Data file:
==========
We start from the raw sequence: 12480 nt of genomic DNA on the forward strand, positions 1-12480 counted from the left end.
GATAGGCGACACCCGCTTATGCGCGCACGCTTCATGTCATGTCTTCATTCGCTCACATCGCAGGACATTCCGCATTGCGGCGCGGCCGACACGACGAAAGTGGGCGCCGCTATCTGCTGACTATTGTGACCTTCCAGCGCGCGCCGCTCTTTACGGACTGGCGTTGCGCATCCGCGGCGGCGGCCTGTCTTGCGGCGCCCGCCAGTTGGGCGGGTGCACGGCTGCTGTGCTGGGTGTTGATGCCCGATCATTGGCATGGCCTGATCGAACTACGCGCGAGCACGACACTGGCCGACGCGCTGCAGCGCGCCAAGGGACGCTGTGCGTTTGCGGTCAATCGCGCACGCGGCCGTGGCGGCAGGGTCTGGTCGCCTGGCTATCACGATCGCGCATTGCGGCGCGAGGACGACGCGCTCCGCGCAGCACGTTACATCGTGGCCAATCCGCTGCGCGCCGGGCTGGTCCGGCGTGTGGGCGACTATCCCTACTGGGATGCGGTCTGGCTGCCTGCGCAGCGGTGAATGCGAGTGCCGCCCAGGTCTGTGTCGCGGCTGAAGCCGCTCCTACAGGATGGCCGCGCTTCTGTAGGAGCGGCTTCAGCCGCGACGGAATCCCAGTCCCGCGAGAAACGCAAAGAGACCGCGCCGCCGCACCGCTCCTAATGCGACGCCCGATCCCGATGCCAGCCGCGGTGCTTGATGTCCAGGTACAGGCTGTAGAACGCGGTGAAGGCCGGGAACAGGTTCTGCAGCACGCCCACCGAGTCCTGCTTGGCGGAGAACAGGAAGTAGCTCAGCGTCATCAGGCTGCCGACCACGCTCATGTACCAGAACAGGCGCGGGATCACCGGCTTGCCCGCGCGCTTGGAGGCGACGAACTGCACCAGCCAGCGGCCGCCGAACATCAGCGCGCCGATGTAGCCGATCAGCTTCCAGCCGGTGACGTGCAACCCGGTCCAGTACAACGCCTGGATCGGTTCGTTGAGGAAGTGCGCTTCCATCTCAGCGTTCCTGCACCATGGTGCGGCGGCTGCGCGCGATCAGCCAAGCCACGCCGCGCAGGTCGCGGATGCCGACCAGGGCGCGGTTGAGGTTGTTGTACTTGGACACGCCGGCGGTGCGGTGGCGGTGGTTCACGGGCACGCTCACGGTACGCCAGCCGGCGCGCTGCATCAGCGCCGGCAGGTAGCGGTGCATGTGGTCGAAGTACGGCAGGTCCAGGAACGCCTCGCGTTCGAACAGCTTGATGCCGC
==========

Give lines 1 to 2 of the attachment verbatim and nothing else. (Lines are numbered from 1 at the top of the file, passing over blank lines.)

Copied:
We start from the raw sequence: 12480 nt of genomic DNA on the forward strand, positions 1-12480 counted from the left end.
GATAGGCGACACCCGCTTATGCGCGCACGCTTCATGTCATGTCTTCATTCGCTCACATCGCAGGACATTCCGCATTGCGGCGCGGCCGACACGACGAAAGTGGGCGCCGCTATCTGCTGACTATTGTGACCTTCCAGCGCGCGCCGCTCTTTACGGACTGGCGTTGCGCATCCGCGGCGGCGGCCTGTCTTGCGGCGCCCGCCAGTTGGGCGGGTGCACGGCTGCTGTGCTGGGTGTTGATGCCCGATCATTGGCATGGCCTGATCGAACTACGCGCGAGCACGACACTGGCCGACGCGCTGCAGCGCGCCAAGGGACGCTGTGCGTTTGCGGTCAATCGCGCACGCGGCCGTGGCGGCAGGGTCTGGTCGCCTGGCTATCACGATCGCGCATTGCGGCGCGAGGACGACGCGCTCCGCGCAGCACGTTACATCGTGGCCAATCCGCTGCGCGCCGGGCTGGTCCGGCGTGTGGGCGACTATCCCTACTGGGATGCGGTCTGGCTGCCTGCGCAGCGGTGAATGCGAGTGCCGCCCAGGTCTGTGTCGCGGCTGAAGCCGCTCCTACAGGATGGCCGCGCTTCTGTAGGAGCGGCTTCAGCCGCGACGGAATCCCAGTCCCGCGAGAAACGCAAAGAGACCGCGCCGCCGCACCGCTCCTAATGCGACGCCCGATCCCGATGCCAGCCGCGGTGCTTGATGTCCAGGTACAGGCTGTAGAACGCGGTGAAGGCCGGGAACAGGTTCTGCAGCACGCCCACCGAGTCCTGCTTGGCGGAGAACAGGAAGTAGCTCAGCGTCATCAGGCTGCCGACCACGCTCATGTACCAGAACAGGCGCGGGATCACCGGCTTGCCCGCGCGCTTGGAGGCGACGAACTGCACCAGCCAGCGGCCGCCGAACATCAGCGCGCCGATGTAGCCGATCAGCTTCCAGCCGGTGACGTGCAACCCGGTCCAGTACAACGCCTGGATCGGTTCGTTGAGGAAGTGCGCTTCCATCTCAGCGTTCCTGCACCATGGTGCGGCGGCTGCGCGCGATCAGCCAAGCCACGCCGCGCAGGTCGCGGATGCCGACCAGGGCGCGGTTGAGGTTGTTGTACTTGGACACGCCGGCGGTGCGGTGGCGGTGGTTCACGGGCACGCTCACGGTACGCCAGCCGGCGCGCTGCATCAGCGCCGGCAGGTAGCGGTGCATGTGGTCGAAGTACGGCAGGTCCAGGAACGCCTCGCGTTCGAACAGCTTGATGCCGC